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My One Weakness

After a week of exercises, my ankle feels significantly better. The pain and swelling has been mostly replaced by a constant soreness, and my focus is now on rehabbing it properly to prevent re-injury. Yesterday I went for a short 16 minute jog on a flat paved trail near my house. My left ankle was noticeably weak, but it was great to be sucking wind and moving a bit.

My one complaint is that there’s something wrong with my achilles or heel area. The physical therapist said that I might have injured the spot where the achilles connects to the heel. This causes pain in the heel and bottom of the foot when I extend my ankle fully, particularly if it’s bearing weight (e.g. calf raises). There seem to be a number of possible causes for this type of pain, but for now I think the only thing I can do is strengthen the area, stretch it out, and take it slow.

 
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Posted by on October 13, 2007 in No Easy Days

 

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The Third Ligament

Like I mentioned earlier this week, I recently suffered an ankle sprain that has prevented me from running for almost two weeks now. At the recommendation of Tony and another friend, I made a trip to physical therapy this morning. It turns out that there is a new local law that allows patients to refer themselves to a physical therapist rather than going through a primary care physician, which allowed me to get an appointment rather quickly.

The ankle itself has healed quite a bit since Monday. My foot is still slightly bruised, and I get a twinge of pain occasionally when I take a bad step or put my shoe on too fast. The biggest problem is that it’s still swelling up some whenever I walk around too much, which gives the feeling that my whole foot is numb. I explained my symptoms to the therapist, who did a series of measurements comparing the flexibility and size of one of my ankles to the other. The range of motion of my injured ankle was down by as much as 30% in certain directions (that’s my estimate based on looking over her shoulder at the measurements). This isn’t terrible, considering that my “good” ankle is actually very flexible, but it helps establish a goal for the rehabilitation process.

She also felt my ankles up for a while to see where the sore spots were, and decided that I had stretched the posterior talofibular ligament. There are three ankle ligaments, shown in blue in the picture, and she proposed that the reason I was bruising more with this injury was that either I had never torn this particular ligament in previous ankle injuries, or I had reopened some scar tissue from previous injuries.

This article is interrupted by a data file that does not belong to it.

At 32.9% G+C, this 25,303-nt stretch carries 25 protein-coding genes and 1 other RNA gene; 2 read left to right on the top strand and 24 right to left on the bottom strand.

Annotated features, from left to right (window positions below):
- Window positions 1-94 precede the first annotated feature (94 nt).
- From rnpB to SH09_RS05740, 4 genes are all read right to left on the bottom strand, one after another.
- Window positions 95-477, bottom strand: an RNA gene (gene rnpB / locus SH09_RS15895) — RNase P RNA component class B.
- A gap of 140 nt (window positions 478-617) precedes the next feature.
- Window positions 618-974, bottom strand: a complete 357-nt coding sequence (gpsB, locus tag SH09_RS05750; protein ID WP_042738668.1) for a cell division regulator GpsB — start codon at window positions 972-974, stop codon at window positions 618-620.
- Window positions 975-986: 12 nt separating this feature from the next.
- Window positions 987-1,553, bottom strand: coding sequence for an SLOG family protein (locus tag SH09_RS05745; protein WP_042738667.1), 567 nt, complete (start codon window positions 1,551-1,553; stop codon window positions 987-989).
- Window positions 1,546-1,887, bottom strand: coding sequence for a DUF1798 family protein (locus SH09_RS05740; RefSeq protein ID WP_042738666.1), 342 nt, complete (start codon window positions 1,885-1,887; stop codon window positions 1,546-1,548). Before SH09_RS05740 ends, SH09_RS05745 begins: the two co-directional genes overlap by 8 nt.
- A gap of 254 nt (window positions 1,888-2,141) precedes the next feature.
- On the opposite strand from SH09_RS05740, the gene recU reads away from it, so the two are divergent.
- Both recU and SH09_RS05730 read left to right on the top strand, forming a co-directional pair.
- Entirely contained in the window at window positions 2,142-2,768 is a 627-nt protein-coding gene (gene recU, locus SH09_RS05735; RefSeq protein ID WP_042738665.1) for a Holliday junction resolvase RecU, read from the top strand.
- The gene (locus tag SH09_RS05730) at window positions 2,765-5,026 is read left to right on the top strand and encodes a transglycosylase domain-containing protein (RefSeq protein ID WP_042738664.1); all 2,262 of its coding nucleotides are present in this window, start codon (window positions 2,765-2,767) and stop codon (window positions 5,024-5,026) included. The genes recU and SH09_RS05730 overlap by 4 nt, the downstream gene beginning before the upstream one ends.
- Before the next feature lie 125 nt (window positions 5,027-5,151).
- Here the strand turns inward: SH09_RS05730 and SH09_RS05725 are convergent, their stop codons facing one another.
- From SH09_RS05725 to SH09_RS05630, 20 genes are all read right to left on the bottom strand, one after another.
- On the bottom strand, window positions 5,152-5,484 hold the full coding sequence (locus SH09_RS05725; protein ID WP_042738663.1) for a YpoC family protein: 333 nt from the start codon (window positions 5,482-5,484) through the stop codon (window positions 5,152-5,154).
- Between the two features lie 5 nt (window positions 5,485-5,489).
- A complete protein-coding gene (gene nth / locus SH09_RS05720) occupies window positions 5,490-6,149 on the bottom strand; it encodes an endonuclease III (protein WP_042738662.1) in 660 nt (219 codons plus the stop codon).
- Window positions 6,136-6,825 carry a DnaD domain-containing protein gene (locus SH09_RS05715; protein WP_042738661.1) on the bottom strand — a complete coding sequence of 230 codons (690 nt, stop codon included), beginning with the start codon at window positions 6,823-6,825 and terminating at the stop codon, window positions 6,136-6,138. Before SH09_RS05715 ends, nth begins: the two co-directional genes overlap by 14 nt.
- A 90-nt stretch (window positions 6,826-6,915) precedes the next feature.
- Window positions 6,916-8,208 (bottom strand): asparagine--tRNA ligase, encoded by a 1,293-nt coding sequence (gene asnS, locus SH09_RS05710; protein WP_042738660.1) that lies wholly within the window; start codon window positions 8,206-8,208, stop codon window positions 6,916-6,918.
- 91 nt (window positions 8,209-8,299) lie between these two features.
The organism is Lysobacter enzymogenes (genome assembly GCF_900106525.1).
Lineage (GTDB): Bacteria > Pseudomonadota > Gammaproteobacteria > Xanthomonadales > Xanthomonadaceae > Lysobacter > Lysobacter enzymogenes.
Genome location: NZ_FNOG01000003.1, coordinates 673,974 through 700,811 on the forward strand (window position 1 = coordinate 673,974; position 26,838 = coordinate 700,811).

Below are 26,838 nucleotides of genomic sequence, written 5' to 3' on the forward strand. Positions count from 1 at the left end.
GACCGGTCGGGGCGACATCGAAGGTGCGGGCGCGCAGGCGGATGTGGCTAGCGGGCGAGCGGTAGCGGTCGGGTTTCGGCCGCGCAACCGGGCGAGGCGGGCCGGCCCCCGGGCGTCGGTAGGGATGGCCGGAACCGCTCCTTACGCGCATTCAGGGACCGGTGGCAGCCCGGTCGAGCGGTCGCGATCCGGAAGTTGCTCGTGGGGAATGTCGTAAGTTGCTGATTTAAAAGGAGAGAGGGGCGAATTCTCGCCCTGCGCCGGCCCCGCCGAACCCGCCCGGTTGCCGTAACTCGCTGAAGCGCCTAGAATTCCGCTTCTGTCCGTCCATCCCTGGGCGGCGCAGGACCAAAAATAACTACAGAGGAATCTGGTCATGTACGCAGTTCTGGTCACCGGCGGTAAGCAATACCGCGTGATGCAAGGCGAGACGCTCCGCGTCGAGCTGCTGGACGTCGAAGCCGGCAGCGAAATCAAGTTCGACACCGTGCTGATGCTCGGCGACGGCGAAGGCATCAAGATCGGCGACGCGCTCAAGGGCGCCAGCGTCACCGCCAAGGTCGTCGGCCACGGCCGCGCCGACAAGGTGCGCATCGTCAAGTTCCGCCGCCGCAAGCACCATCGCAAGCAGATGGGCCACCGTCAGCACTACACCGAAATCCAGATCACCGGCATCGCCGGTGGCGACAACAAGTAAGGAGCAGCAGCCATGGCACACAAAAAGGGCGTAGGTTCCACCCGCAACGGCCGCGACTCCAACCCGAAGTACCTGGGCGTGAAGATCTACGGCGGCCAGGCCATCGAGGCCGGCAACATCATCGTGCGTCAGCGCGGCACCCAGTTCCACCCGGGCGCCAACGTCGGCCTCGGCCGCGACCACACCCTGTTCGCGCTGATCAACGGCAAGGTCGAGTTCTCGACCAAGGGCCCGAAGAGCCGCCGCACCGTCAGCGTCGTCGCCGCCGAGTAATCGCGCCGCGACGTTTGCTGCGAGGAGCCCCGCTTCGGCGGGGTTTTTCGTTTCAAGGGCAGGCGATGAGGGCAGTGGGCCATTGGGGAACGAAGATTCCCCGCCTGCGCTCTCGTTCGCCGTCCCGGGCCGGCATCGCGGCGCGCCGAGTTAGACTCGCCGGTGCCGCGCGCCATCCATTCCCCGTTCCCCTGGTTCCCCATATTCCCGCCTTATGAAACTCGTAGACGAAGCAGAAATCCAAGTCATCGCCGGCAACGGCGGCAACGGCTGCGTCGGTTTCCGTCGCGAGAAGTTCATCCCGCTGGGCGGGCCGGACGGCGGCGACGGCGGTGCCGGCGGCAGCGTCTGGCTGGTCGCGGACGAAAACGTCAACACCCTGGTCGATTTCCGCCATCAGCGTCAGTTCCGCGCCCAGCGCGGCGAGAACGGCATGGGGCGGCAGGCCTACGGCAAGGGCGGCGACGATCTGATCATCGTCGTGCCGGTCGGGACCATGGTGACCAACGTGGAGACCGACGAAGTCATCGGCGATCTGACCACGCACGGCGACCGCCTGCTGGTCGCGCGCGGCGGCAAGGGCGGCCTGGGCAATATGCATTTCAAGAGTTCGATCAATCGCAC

A lot of this is guesswork, but I feel like physical therapy is somehow more codified than, say, evaluating an ear, nose, or throat infection. The therapist prescribed an aggressive set of exercises, along with some biking and perhaps water running, and I’m going to go back in a week.

 
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Posted by on October 5, 2007 in No Easy Days

 

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It’s Never Easy

When I was living at altitude in New Mexico this summer, I would often joke that as soon as I got back to sea-level I’d run a 5K, set my ‘post-high-school’ personal record, and then retire from running forever.

I guess I should be careful what I wish for.

The week I returned, I had an allergic reaction to the dog that my roommate Phoebe rescued over the summer. Suffering an asthma attack is not the ideal way to start a cross country season, but I got on my inhalers, and once the dog was made to live outside I started feeling better. Luckily, this wasn’t the precipitous end to my running career that it could have been.

My first race back home was a nice 3 miler on a flat and fast XC course on mowed fields and some trails. I ran it in 18:16, much better than anything I’ve done since high school. It wasn’t easy, but it showed that I was in good racing shape. The following Monday I decided to go for an easy nighttime recovery run. About 1 mile into it, BAM!, I twisted my ankle on a stray piece of wood and hit the sidewalk like a wet bag of groceries. After rolling around on the ground for five minutes I stood up and began the long, awkward, and excruciating hobble back to my house. (N.B. – If you ever happen to drive by someone dressed in running clothes who is limping alongside the road clutching their leg in agony, consider slowing down to ask them if they need help).

It’s been a week since that run. After 4 days of Rest, Ice, Compression, and Elevation, the swelling reduced, but left in its wake some nasty bruises. Now it’s still bruised, and I can’t move the ankle through its range of motion without pain. This is the worst ankle injury I’ve had in years, and it stinks to be taking so much time off at the beginning of cross country. I feel like everything I worked for training over the summer is gone… Is it?

 
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Posted by on October 1, 2007 in No Easy Days